On Monday, the Bosma case gets underway and jury selection begins.

Hank and Mary will be in the courtroom, as they have been probably a hundred times since Tim vanished. Sharlene will have to stay away because she is expected to testify.

There is no legal standing for victims in a murder trial. There is no lawyer representing Tim or his family. This, like all homicide cases, is the Crown vs. the accused. 

[Bosma trial: Jury selection and court attendance]

In a world where the public is entertained and enthralled by endless depictions of homicide detectives and criminal lawyers, forensic experts, amateur sleuths and rightfully and wrongfully convicted killers, it is a very real danger that as this trial proceeds over the next four months — and perhaps beyond — that Tim will become an abstraction. That he will be, somehow, less real than the flesh-and-blood players who will appear in this courtroom drama every day.

I encourage you to pay attention to this trial. To care about this trial. To remember we are lucky enough to live in a country where everyone has a right to a fair trial. I invite you to learn the evidence in this case and scrutinize our legal system. 

And I hope you will, at all times, remember Tim.

Susan Clairmont’s commentary appears regularly in The Spectator. sclairmont@thespec.com

905-526-3539 | @susanclairmont

Clairmont: As his accused killers face trial, please remember Tim Bosma

News Jan 16, 2016 by Susan Clairmont The Hamilton Spectator

Tim would be 35 now.

He would be watching his little girl blow out six birthday candles. He would be celebrating wedding anniversaries with his soulmate, Sharlene, and enjoying their dream home in Ancaster. His parents, Hank and Mary, would brag about how well their doting son turned out.

That's how it ought to have been.

Instead, on Monday, the trial of Tim Bosma's two accused killers begins. Dellen Millard, 30, and Mark Smich, 28, are charged with first-degree murder.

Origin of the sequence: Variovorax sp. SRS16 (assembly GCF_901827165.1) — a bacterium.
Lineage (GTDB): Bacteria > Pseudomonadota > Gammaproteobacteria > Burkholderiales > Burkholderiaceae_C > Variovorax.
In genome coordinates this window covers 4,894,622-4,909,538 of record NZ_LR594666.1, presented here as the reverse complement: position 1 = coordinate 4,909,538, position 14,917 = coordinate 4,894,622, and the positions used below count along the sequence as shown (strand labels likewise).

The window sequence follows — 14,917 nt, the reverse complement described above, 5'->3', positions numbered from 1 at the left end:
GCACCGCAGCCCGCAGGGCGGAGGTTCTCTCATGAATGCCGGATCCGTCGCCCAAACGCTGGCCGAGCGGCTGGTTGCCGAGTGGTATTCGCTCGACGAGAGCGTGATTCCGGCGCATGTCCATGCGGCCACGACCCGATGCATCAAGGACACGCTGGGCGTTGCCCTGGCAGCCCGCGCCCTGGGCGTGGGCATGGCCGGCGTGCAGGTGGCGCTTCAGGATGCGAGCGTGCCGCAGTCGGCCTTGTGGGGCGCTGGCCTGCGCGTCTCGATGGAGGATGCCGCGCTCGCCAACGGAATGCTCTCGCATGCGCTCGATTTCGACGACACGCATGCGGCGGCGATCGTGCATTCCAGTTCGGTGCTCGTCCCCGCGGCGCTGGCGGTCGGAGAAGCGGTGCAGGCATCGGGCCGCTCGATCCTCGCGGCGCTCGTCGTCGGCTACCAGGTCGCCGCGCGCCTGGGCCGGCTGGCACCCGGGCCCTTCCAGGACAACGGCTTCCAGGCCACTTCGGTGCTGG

It is a very real danger that as this trial proceeds over the next four months — and perhaps beyond — that Tim will become an abstraction.

[The tragedy leading to the Bosma trial]

Tim disappeared on May 6, 2013 after taking two men out for a test drive in the truck he was selling. His charred remains were found on a farm owned by Millard.

Tim's abduction and murder deeply affected this community. The trial of his alleged killers is highly anticipated. Folks everywhere, it seems, are talking about it.

The last time Hamilton had a murder trial that so gripped our city, it was 1977 and Jon Rallo was in the prisoner's box. The courtroom was packed when the city hall manager was found guilty of killing his wife, Sandra, and their two small children, Jason and Stephanie. 

Before that, it was Evelyn Dick. In 1946 people lined up out the door to get a seat to hear the salacious details of the femme fatale's relationships and the dismemberment of her husband, John. She was found guilty, but the verdict was overturned on appeal. She went on trial again in 1947 for the murder of her infant son, Peter, whose body was found in a suitcase in her attic. She was again found guilty and served 11 years in prison.

On Monday, the Bosma case gets underway and jury selection begins.

Hank and Mary will be in the courtroom, as they have been probably a hundred times since Tim vanished. Sharlene will have to stay away because she is expected to testify.

There is no legal standing for victims in a murder trial. There is no lawyer representing Tim or his family. This, like all homicide cases, is the Crown vs. the accused. 

[Bosma trial: Jury selection and court attendance]

In a world where the public is entertained and enthralled by endless depictions of homicide detectives and criminal lawyers, forensic experts, amateur sleuths and rightfully and wrongfully convicted killers, it is a very real danger that as this trial proceeds over the next four months — and perhaps beyond — that Tim will become an abstraction. That he will be, somehow, less real than the flesh-and-blood players who will appear in this courtroom drama every day.

I encourage you to pay attention to this trial. To care about this trial. To remember we are lucky enough to live in a country where everyone has a right to a fair trial. I invite you to learn the evidence in this case and scrutinize our legal system. 

And I hope you will, at all times, remember Tim.

Susan Clairmont’s commentary appears regularly in The Spectator. sclairmont@thespec.com

905-526-3539 | @susanclairmont